by Alan Mumby

Why a CEO might lose sleep over their CIO

Mar 01, 2011
CareersIT LeadershipIT Strategy

There are two principal reasons why a CEO might lose some sleep over their CIO:

– The CEO thinks they aren’t doing a great job – The CEO doesn’t know what kind of job they are doing

Let’s explore.

Let’s look at the downside first. A CEO may be thinking that the company systems just may not be able to take the strain.  Those niggling outages are starting to worry them.

The CIO waving the issues away as trivial may be the right reaction from the IT department’s perspective, but that may not enough assurance for the CEO. In fact, the worst thing that can happen is that the CIO just does not communicate clearly, with authority and at the right level to reassure. Half the time the CEO cannot even understand the CIOs reasons not to panic.

The CEO might sleep a little easier if the CIO had a decent team but they are all nerds. The CIO really should hire one or two class acts to manage the business interface but just won’t go for the right calibre.

The CEO thinks that if the CIO had some talent in depth it would be less scary and maybe there would be a better communicator on board.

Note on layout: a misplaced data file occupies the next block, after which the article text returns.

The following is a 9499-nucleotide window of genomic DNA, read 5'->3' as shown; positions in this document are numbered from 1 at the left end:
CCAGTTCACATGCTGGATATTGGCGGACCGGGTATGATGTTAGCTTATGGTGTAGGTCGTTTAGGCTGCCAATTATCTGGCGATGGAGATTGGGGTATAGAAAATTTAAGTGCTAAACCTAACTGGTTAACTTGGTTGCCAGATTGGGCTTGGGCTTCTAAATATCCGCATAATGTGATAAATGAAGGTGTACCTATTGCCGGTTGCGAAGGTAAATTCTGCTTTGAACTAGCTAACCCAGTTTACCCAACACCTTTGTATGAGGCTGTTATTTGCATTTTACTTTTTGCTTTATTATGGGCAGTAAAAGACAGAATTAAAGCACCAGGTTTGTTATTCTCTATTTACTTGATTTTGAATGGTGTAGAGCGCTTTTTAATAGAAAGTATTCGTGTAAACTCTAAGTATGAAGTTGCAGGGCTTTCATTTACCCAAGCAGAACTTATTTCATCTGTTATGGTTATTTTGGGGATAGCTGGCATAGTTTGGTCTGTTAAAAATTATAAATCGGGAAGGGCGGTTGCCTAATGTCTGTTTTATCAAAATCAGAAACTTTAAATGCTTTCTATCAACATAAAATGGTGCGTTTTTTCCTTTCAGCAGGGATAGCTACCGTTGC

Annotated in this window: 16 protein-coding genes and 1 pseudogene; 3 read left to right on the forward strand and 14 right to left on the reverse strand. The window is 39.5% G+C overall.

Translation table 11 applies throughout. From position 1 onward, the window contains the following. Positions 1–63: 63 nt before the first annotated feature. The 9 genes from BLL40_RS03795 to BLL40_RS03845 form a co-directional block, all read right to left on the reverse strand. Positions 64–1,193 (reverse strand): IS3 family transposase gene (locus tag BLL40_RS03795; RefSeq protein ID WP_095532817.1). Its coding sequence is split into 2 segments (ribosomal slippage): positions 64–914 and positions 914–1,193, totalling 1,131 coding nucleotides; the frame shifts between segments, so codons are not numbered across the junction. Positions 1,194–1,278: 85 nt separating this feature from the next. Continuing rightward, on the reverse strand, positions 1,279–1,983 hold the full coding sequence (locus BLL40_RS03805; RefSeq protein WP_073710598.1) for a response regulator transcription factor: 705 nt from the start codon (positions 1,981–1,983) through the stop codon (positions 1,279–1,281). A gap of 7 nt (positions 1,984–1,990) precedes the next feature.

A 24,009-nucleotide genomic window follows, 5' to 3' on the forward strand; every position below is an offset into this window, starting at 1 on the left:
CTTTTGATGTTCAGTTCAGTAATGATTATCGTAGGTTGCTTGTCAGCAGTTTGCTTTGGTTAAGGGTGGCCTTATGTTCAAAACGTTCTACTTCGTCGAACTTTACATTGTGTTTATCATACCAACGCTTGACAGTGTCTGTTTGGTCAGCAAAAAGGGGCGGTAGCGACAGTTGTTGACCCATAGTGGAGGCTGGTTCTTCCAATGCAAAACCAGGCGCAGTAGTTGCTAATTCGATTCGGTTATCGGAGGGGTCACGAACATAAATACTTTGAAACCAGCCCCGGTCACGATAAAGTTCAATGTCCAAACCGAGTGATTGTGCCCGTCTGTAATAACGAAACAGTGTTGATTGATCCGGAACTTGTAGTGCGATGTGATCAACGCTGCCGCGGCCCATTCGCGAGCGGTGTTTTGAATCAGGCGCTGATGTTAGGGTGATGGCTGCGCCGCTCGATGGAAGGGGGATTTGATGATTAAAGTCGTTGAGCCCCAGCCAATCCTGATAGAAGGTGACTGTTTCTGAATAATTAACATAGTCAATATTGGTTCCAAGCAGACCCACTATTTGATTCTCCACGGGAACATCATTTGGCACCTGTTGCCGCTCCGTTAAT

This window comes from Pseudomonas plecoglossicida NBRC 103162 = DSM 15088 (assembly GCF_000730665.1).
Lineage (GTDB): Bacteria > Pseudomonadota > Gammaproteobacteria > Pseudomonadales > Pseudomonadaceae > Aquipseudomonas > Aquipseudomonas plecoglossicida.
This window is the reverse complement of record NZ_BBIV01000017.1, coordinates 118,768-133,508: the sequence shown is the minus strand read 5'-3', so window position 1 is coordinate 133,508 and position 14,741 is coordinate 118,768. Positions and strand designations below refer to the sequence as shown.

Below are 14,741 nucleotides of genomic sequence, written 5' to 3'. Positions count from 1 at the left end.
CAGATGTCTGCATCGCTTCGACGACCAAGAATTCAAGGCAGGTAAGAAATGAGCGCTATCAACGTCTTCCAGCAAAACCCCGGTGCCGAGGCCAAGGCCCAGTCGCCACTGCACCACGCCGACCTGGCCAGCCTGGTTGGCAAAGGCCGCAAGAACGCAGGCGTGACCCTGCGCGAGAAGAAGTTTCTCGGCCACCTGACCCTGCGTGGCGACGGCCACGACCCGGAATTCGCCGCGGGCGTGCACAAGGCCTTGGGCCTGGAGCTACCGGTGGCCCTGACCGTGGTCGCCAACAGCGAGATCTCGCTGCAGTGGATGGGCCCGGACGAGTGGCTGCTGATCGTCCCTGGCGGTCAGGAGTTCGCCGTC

What is really worrying the CEO is the move to multi-channel operations and how the business seems increasingly wide open to IT failure in more of its operations.

With larger numbers of customers and more revenue moving through the website, the CEO feels he needs greater assurance from the CIO that all will be ok.

Layer on top of that the fact that two competitors have recently launched integrated loyalty initiatives that are winning positive PR and probably sales

The CIO insists that the IT function is focussing on quality and stability, but it’s a defensive posture, and that’s making the CEO start to think that IT is retarding innovation, not driving it.

All these uncertainties have made the CEO get increasingly nervous about IT costs and value for the enterprise.  With the CIO blocking moves to bring in a benchmarking consultancy as an unwelcome distraction, the writing for the CIO is increasingly on the wall.

On the other hand the CEO was delighted that the stability issues have at last gone away. They are reassured that the new IT governance and prioritisation committee is absolutely clear what is going on with IT, especially as the newly recruited Deputy CIO is clear, lucid and very organised.

This has freed up the CIO to focus on ecommerce and drive the company revenues through those very well engineered minisites the new IT partners have delivered.

In fact it’s been such a turnaround the CEO hopes that the CIO will hang around.  Maybe the bonus award and a crack at the COO seat will ensure that.

Alan Mumby is Head of the UK Technology, Entertainment & Communications Practice at Odgers Berndston

Pic: Lisa Brewstercc2.0